When we first arrived at Doernbecher Children's Hospital, the EMT--we arrived by ambulance--told me that we would be going to the ninth floor.
"We take kids to the 9th floor and the 6th floor. The 6th floor* is sad; it's good you aren't going there."
I knew, of course, what she meant by "sad." Any parent can read between the lines on that one.
So, here we are on 9th floor, feeling grateful even though it's certainly been one of the more difficult weeks of my life. Other than when I had my babies, I've never stayed overnight in the hospital. Other than when they were born, my babies have never stayed the night in the hospital.
(Edited to add: the EMT must have got her numbers mixed up a little bit; as far as I can tell, the Children's Hospital doesn't have a sixth floor, and perhaps she meant the 7th floor. But the EMT still made her point.)
So here's the update, some of which you might have already read on Facebook.
Addie is still on oxygen, but not as much. When she arrived, they had her on 60% oxygen (room level oxygen is 21%). She's now on 31%. She no longer has a fever. And today, for the first time since Monday evening, I was able to nurse her. Three times, in fact. It was a happy happy moment.
She still has a crackle sound in her lungs, but her respiratory rate is improving. When she arrived, she was taking at least 80 breaths a minute. As of this evening, she was down to 50.
Her energy level is improved, and she's smiling even at the masked doctors who sometimes make her mad when they suction out goop from her nose. Because Addie has RSV, then she is considered to be in isolation. This means all the doctors have to wear gloves, masks, and coats, and those gloves, masks, and coats have to be disposed of in this room--they can't go out into the hallway.
After tonight, the doctors--and because this is a teaching hospital, there are lots and lots of doctors who see us when they make the rounds--will assess Addie's breathing and see if she can go home tomorrow. Maybe. Hopefully. But if not tomorrow, then Friday. As one doctor said, "She's definitely on the upward swing."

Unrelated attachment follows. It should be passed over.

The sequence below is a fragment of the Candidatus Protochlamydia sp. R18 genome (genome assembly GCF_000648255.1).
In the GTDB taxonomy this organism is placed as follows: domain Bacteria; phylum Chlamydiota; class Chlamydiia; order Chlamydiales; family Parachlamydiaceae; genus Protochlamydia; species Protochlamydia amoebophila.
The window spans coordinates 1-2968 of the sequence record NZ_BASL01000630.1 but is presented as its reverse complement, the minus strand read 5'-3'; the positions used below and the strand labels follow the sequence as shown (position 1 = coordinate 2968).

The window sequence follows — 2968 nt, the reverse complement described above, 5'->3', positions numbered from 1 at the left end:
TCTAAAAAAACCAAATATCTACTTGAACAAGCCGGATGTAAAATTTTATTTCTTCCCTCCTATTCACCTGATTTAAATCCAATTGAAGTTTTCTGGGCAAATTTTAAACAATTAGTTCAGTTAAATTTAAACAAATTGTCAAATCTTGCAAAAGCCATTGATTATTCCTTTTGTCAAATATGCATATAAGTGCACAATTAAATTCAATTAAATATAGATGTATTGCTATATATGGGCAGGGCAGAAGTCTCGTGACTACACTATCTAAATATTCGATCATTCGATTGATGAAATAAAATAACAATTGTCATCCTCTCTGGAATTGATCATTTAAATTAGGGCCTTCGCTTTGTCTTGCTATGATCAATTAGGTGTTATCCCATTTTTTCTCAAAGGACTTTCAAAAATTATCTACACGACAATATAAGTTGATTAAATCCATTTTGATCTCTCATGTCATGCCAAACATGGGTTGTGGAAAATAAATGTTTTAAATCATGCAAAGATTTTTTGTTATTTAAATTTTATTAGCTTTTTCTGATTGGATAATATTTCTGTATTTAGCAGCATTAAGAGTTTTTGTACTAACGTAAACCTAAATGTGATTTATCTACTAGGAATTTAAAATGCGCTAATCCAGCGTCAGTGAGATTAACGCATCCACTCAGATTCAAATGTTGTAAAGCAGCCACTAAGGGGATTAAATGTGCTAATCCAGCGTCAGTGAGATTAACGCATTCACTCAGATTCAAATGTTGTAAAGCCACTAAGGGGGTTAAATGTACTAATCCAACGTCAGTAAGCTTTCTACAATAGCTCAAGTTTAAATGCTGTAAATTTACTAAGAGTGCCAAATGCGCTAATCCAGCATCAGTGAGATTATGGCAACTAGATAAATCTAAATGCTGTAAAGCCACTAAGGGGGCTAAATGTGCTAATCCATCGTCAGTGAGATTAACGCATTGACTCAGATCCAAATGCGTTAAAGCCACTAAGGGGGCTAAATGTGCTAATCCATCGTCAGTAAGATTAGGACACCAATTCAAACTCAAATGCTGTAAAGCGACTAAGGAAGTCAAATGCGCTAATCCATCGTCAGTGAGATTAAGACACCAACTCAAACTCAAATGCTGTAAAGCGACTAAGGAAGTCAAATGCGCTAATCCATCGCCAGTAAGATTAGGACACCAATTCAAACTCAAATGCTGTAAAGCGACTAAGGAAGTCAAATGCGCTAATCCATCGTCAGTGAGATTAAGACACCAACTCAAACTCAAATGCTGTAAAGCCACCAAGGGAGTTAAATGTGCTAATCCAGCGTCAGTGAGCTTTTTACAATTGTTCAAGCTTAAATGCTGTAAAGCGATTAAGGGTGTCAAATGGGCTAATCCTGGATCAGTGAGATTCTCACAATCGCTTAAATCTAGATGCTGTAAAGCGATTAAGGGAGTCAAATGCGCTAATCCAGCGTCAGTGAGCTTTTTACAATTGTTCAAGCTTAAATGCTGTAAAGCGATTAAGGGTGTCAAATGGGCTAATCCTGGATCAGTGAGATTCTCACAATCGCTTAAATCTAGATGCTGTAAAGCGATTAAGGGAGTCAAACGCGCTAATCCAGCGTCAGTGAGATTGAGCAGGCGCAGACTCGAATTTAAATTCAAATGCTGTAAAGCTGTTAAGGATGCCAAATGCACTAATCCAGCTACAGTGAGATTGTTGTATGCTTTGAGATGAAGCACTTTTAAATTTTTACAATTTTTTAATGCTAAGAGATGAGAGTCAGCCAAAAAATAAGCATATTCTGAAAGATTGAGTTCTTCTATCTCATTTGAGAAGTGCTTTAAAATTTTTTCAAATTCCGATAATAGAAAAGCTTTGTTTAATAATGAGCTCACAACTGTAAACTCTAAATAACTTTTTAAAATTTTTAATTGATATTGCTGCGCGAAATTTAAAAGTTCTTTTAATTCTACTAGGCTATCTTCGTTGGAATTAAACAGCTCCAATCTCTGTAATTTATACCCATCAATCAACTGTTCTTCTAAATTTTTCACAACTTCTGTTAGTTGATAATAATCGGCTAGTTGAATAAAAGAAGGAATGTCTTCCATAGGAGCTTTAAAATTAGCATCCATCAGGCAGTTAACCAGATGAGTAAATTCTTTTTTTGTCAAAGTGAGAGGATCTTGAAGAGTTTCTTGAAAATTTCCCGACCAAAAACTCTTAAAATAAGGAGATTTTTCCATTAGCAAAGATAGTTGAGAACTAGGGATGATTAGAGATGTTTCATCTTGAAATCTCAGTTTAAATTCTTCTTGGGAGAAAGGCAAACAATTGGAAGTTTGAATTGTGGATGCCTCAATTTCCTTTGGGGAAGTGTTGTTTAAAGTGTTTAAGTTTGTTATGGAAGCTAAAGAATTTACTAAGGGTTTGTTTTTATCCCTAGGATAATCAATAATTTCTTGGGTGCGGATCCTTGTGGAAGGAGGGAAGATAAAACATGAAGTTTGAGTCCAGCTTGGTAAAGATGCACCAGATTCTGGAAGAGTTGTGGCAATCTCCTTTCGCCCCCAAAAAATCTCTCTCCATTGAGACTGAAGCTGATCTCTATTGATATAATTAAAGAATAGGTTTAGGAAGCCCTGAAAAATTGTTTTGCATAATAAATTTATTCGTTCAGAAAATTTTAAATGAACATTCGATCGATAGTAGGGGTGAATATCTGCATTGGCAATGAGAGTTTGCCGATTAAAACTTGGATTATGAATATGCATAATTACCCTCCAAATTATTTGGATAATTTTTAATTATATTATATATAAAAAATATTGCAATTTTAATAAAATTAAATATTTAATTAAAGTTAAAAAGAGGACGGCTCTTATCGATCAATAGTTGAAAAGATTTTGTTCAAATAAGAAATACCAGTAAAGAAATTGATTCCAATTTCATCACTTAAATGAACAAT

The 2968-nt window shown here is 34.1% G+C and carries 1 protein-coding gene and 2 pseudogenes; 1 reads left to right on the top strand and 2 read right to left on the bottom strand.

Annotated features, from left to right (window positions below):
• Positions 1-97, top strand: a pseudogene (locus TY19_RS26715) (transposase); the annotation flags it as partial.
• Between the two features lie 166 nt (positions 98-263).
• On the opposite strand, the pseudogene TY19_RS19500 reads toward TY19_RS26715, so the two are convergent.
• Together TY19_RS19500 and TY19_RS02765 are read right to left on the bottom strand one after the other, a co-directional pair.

It'll be good when we get home, but it does bring me a great measure of peace knowing that she is getting some really good care and treatment here.
I will say, there have been scary moments.
Monday morning, when Addie couldn't breathe and was vomiting, I was scared.
On Monday afternoon, when I called the advice nurse and she listened to Addie's breathing over the phone, and then said, "You need to take her to the emergency room," I was scared.
I was scared when the ER doctor told me she had pneumonia, "extensive pneumonia," she said.
I was scared when I watched her oxygen stats fall into the low 80s when healthy levels are in the upper 90s.
When the nurses tried and failed three times to get an IV in Addie's head, I could barely keep from sobbing. Addie screamed--in pain and in terror--and even now when I remember that moment...tears.
It's been a rough week, that's for sure.
Not once, though, have I felt alone. I knew lots of people were praying for Addie, and just when I needed some encouragement, a little button on my phone would light up and I'd read someone's words letting me know that they were praying. They were thinking of Addie.
You were thinking of Addie.
Thank you, thank you, thank you.
As a person of faith, a person who believes in the power of prayer, I believe that your prayers helped Addie. I believe in the power of medicine and wise doctors and progressive science too, but I believe that prayers brought the right medicine, the right doctors, the right science to help Addie out.
Yes, it's been hard. It's been scary. It's been exhausting.
But she's getting better. And here on the 9th floor, I'm grateful for that.